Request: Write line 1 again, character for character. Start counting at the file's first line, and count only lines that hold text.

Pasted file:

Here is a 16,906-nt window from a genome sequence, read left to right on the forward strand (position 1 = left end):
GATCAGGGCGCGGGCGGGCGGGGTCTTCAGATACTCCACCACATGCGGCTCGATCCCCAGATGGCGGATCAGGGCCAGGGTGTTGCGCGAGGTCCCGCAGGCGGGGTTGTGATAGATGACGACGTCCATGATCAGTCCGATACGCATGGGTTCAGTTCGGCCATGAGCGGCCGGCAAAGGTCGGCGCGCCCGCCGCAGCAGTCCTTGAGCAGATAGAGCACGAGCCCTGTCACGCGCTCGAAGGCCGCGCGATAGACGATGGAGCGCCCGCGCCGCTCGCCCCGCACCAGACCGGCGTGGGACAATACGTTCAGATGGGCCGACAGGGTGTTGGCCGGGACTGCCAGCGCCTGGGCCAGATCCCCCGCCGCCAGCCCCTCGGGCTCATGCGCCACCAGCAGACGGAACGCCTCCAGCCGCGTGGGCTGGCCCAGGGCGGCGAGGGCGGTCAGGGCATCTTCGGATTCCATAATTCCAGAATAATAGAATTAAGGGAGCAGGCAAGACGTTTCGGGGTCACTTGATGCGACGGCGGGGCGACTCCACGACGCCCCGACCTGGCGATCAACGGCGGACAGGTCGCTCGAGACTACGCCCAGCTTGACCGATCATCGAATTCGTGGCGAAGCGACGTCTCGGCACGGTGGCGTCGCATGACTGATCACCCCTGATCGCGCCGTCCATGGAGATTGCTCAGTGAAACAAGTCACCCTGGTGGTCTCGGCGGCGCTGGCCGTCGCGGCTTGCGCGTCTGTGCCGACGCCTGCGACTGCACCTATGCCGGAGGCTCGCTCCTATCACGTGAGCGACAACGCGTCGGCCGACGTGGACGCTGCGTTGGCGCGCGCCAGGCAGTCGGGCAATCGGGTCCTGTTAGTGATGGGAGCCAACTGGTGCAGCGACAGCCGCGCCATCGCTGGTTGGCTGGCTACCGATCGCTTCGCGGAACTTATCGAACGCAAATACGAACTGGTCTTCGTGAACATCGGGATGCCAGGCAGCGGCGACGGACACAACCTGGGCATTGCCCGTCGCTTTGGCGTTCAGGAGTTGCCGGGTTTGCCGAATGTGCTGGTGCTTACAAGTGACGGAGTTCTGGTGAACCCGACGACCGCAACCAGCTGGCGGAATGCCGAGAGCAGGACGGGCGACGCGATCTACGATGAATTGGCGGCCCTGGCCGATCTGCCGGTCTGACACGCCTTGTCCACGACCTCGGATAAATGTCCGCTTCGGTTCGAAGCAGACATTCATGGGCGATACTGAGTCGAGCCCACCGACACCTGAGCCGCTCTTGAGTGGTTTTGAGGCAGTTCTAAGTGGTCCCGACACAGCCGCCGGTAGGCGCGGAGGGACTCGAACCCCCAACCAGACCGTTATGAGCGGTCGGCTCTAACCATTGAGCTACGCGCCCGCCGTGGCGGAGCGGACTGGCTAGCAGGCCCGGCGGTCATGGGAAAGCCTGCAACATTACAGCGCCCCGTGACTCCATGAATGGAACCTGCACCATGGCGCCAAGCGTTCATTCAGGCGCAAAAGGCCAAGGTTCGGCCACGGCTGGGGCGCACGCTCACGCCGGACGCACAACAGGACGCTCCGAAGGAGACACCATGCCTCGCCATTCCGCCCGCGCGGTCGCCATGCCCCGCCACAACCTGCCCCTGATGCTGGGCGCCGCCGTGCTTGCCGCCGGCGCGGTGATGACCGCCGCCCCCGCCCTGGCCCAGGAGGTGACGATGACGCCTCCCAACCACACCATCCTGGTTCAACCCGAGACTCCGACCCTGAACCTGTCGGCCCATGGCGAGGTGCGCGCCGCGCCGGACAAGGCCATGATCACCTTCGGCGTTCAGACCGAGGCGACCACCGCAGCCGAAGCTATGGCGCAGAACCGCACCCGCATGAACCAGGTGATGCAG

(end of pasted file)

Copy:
Here is a 16,906-nt window from a genome sequence, read left to right on the forward strand (position 1 = left end):